Journal Article

Unite and conquer: univariate and multivariate approaches for finding differentially expressed gene sets

Galina V. Glazko and Frank Emmert-Streib

in Bioinformatics

Volume 25, issue 18, pages 2348-2354
Published in print September 2009 | ISSN: 1367-4803
Published online July 2009 | e-ISSN: 1460-2059 | DOI: http://dx.doi.org/10.1093/bioinformatics/btp406
Unite and conquer: univariate and multivariate approaches for finding differentially expressed gene sets

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Motivation: Recently, many univariate and several multivariate approaches have been suggested for testing differential expression of gene sets between different phenotypes. However, despite a wealth of literature studying their performance on simulated and real biological data, still there is a need to quantify their relative performance when they are testing different null hypotheses.

Results: In this article, we compare the performance of univariate and multivariate tests on both simulated and biological data. In the simulation study we demonstrate that high correlations equally affect the power of both, univariate as well as multivariate tests. In addition, for most of them the power is similarly affected by the dimensionality of the gene set and by the percentage of genes in the set, for which expression is changing between two phenotypes. The application of different test statistics to biological data reveals that three statistics (sum of squared t-tests, Hotelling's T2, N-statistic), testing different null hypotheses, find some common but also some complementing differentially expressed gene sets under specific settings. This demonstrates that due to complementing null hypotheses each test projects on different aspects of the data and for the analysis of biological data it is beneficial to use all three tests simultaneously instead of focusing exclusively on just one.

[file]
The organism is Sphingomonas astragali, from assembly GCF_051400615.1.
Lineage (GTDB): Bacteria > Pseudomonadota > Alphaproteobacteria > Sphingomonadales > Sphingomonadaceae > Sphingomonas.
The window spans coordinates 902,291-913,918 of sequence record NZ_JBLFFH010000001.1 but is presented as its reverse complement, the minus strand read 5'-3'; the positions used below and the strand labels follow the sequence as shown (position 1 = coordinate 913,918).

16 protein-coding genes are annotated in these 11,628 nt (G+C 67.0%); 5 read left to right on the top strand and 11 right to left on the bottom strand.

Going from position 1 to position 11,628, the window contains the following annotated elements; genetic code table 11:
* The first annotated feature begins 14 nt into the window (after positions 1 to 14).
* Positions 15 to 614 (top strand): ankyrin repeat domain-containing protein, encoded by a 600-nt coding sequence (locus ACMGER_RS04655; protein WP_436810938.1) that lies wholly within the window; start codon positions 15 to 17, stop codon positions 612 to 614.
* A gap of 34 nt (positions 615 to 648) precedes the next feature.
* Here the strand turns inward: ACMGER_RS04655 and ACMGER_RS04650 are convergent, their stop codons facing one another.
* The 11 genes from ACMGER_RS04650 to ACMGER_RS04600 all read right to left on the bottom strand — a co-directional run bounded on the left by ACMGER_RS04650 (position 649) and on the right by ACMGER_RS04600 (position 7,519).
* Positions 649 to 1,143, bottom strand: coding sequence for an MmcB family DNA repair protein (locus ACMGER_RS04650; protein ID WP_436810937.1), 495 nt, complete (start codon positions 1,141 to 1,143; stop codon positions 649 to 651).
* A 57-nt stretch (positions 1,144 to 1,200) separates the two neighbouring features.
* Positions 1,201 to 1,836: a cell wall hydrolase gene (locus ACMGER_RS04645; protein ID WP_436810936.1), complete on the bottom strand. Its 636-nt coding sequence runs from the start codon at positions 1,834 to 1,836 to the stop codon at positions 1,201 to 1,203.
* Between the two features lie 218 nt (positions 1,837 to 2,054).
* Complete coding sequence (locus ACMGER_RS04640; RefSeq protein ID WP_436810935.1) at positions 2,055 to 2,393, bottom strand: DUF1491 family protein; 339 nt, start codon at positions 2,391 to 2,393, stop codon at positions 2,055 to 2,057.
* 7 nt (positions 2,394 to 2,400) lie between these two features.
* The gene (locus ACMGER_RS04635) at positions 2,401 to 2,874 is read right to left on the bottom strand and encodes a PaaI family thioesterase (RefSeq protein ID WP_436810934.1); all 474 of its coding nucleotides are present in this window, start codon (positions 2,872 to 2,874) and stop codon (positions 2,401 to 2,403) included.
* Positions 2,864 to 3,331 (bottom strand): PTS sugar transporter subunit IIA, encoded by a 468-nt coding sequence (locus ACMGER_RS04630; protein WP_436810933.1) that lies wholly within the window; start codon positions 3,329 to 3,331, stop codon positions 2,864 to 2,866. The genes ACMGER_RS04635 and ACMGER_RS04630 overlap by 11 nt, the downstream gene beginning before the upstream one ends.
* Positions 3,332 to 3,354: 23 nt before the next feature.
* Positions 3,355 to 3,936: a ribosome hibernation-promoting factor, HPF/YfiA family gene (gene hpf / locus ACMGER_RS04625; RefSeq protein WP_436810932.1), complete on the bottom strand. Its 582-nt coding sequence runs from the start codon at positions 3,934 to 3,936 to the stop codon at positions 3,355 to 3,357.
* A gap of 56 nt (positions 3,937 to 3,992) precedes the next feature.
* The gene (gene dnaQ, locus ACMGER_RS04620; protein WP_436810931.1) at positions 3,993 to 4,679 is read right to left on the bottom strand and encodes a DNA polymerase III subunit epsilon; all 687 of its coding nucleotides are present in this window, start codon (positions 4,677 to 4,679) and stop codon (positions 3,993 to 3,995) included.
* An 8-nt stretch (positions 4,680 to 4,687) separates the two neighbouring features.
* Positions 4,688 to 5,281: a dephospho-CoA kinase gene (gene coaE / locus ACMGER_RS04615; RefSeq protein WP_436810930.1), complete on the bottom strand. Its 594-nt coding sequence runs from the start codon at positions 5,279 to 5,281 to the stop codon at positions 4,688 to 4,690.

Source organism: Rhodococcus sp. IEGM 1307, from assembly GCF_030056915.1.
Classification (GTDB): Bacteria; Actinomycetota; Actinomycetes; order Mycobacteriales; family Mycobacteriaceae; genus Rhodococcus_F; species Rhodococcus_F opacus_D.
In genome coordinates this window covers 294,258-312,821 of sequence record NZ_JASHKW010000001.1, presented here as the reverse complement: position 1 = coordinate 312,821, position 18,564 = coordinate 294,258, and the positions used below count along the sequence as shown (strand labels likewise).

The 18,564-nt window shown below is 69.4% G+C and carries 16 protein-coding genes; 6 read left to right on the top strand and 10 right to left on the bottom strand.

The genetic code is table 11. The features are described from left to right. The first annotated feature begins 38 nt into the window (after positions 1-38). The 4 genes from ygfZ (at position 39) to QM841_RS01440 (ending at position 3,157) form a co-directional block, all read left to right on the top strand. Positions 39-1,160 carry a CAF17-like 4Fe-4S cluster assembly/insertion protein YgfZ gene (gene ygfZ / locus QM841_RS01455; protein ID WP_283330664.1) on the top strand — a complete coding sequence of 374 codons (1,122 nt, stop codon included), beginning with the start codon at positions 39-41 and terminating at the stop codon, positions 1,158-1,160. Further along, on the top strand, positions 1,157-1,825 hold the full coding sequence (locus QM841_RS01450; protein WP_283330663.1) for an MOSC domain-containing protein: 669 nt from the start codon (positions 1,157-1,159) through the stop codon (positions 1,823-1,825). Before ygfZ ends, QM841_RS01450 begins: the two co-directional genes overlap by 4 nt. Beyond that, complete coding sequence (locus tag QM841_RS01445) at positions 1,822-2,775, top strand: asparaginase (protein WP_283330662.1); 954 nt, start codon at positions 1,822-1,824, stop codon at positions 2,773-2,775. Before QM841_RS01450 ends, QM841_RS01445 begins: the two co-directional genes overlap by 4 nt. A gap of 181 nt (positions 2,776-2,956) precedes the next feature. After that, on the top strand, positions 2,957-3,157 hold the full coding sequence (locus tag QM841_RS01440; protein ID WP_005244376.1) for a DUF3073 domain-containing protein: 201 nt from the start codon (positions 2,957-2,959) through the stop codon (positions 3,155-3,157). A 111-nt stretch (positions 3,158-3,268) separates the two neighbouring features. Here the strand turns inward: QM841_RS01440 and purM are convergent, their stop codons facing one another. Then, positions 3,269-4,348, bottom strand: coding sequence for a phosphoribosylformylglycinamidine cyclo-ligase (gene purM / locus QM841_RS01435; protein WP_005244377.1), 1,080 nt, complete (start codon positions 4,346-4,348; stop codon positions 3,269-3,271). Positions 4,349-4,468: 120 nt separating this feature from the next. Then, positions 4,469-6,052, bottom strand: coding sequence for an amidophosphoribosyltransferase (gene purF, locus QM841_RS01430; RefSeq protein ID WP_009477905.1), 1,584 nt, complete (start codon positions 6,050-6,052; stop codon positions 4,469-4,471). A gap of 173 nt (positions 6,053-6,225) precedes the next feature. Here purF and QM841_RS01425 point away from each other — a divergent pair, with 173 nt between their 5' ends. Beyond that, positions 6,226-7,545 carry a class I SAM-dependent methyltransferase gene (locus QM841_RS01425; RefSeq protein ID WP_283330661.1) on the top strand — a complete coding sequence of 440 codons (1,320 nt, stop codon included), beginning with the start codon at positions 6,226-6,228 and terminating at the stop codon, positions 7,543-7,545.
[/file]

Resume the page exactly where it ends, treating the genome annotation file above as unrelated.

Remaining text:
Contact: Galina_Glazko@urmc.rochester.edu

Supplementary information: Supplementary data are available at Bioinformatics online.

Journal Article.  5398 words.  Illustrated.

Subjects: Bioinformatics and Computational Biology

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